The film opens with both Charlie and Nicole monologuing everything they love about the other – the endearing quirks, the gestures both grand and tiny, how each one makes up for the other’s shortcomings and the strong bond they hold with their son. Combined with a typically whimsical Randy Newman score, it immediately romanticizes their marriage in the way that most love stories do and fills us with optimism of the magic they share. Or at least did once.

As the fantasy fizzles, it’s revealed we’re in Nicole and Charlie’s couples’ therapy. The love letter to one another is just an activity set by their councillor that both are too tense to actually read aloud. And this is just the tip of their rapidly crumbling iceberg.

Throughout, the audience is made to feel like the child caught in the crossfire of their parent’s separation. We err back and forth between whose side we’re on, face the difficult understanding that a side probably shouldn’t be picked and feel the weight and struggle of searching for a middle ground.

Both characters are deeply flawed. Both show their true colours and at times rear their very ugly heads in heated yelling matches, but it’s astounding to witness the humanity grow in both. By the end, you just want both of them to find something approaching happiness, even if it seems like an impossible outcome. Driver and Johansson deliver career-best turns, and both, particularly Driver, are truly deserving of some serious awards recognition.

Baumbach has delivered perhaps the ultimate movie about divorce and boy does it make us feel all the massive emotions of one. Messy, infuriating, funny, sad and distressing, Marriage Story cuts, very, very deep.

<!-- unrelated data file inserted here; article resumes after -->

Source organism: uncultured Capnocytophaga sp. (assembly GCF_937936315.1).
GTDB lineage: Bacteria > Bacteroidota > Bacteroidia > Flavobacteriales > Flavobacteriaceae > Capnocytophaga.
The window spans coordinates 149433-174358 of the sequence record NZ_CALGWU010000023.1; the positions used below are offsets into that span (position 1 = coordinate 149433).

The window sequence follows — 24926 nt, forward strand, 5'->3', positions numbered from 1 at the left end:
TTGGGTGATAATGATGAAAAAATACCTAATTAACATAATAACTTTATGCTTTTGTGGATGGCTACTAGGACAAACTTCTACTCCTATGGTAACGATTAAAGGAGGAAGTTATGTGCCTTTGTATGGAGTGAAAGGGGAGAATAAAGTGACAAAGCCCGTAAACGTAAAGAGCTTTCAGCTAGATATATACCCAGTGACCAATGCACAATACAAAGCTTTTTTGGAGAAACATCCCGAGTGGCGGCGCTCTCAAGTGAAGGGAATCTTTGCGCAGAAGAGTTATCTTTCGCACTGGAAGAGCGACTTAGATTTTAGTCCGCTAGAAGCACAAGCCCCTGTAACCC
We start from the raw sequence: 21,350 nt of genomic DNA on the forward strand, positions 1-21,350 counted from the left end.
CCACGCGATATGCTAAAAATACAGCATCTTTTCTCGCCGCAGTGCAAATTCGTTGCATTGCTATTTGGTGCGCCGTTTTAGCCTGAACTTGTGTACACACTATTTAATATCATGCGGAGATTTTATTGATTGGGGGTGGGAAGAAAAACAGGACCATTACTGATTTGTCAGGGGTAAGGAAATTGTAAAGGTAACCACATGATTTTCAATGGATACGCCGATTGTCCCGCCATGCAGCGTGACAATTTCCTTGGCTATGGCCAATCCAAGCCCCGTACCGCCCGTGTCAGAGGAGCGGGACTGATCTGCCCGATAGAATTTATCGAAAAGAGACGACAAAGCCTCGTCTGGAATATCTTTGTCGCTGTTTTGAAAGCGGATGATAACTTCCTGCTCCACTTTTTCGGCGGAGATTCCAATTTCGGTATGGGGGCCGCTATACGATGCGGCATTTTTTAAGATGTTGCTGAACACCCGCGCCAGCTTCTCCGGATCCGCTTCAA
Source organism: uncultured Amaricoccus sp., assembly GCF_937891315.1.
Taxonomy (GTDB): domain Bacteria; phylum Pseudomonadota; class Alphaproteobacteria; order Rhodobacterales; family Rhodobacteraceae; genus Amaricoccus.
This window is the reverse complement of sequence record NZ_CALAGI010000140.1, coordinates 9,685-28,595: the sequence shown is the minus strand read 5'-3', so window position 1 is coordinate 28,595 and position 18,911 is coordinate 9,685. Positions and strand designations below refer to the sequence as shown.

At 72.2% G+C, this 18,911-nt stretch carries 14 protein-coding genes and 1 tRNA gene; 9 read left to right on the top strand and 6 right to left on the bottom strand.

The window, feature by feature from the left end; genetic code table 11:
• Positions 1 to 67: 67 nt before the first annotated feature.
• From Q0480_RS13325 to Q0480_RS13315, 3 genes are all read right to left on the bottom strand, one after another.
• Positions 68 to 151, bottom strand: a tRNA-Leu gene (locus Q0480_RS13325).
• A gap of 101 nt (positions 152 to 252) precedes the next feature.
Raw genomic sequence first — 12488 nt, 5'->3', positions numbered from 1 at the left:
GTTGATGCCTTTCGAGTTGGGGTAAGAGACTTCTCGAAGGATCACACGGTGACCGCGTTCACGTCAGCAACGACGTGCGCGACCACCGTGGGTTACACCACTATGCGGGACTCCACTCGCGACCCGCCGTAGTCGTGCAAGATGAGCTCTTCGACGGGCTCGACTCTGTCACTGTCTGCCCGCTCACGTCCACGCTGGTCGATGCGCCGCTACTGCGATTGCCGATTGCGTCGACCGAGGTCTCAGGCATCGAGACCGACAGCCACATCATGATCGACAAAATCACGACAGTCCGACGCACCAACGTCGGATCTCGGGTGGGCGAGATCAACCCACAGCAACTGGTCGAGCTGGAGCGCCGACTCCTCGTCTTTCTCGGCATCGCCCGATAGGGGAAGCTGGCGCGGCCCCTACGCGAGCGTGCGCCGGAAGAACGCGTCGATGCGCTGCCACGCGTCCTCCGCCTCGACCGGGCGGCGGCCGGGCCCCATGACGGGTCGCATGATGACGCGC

Marriage Story is available on Netflix in Australia from December 6 2019

Image courtesy of Netflix Australia

Movie Review – Star Wars: The Rise of Skywalker

It’s said you’re not a true Star Wars fan unless you hate Star Wars. If that’s true, then The Rise of Skywalker could be the new fan favourite.

⭐ ⭐
Corey Hogan

A mysterious message from the long-presumed dead Emperor Palpatine (Ian McDiarmid) echoes throughout the galaxy, bringing foreboding signs of the First Order’s mass retaliation and uprising that could lead to a Sith regime and vanquish the Rebels for good. Rey (Daisy Ridley), Finn (John Boyega) and Poe (Oscar Isaac) follow a trail of clues left by Luke Skywalker to track down and stop the Emperor, but new information about Rey’s past threatens the balance of the force. Meanwhile, Kylo Ren (Adam Driver), now Supreme Leader of the First Order, is sought allegiance by Palpatine, but once again finds his loyalties tested.

There’s no better visual metaphor for the creative direction behind Disney’s Star Wars sequel trilogy than that of Kylo Ren’s Vader-reminiscent helmet. It was introduced in J.J. Abrams’ nostalgia fueled The Force Awakens, shattered to smithereens in Rian Johnson’s The Last Jedi, and finally, quite literally glued back together again for Abrams return in The Rise Of Skywalker. It reflects how Abrams has attempted to pick up the pieces and make it all resemble something meaningful with the supposed ‘final’ chapter of the Skywalker saga.